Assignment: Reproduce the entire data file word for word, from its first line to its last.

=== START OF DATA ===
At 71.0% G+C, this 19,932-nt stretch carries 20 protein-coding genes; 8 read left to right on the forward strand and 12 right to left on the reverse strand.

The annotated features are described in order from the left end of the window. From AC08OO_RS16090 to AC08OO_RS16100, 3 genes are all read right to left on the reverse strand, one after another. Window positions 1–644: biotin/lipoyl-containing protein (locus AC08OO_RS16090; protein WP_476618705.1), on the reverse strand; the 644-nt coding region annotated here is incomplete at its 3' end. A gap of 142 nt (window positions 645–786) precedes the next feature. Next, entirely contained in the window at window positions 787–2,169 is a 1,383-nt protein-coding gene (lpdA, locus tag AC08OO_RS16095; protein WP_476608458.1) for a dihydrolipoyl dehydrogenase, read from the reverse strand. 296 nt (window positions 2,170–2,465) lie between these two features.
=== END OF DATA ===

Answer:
At 71.0% G+C, this 19,932-nt stretch carries 20 protein-coding genes; 8 read left to right on the forward strand and 12 right to left on the reverse strand.

The annotated features are described in order from the left end of the window. From AC08OO_RS16090 to AC08OO_RS16100, 3 genes are all read right to left on the reverse strand, one after another. Window positions 1–644: biotin/lipoyl-containing protein (locus AC08OO_RS16090; protein WP_476618705.1), on the reverse strand; the 644-nt coding region annotated here is incomplete at its 3' end. A gap of 142 nt (window positions 645–786) precedes the next feature. Next, entirely contained in the window at window positions 787–2,169 is a 1,383-nt protein-coding gene (lpdA, locus tag AC08OO_RS16095; protein WP_476608458.1) for a dihydrolipoyl dehydrogenase, read from the reverse strand. 296 nt (window positions 2,170–2,465) lie between these two features.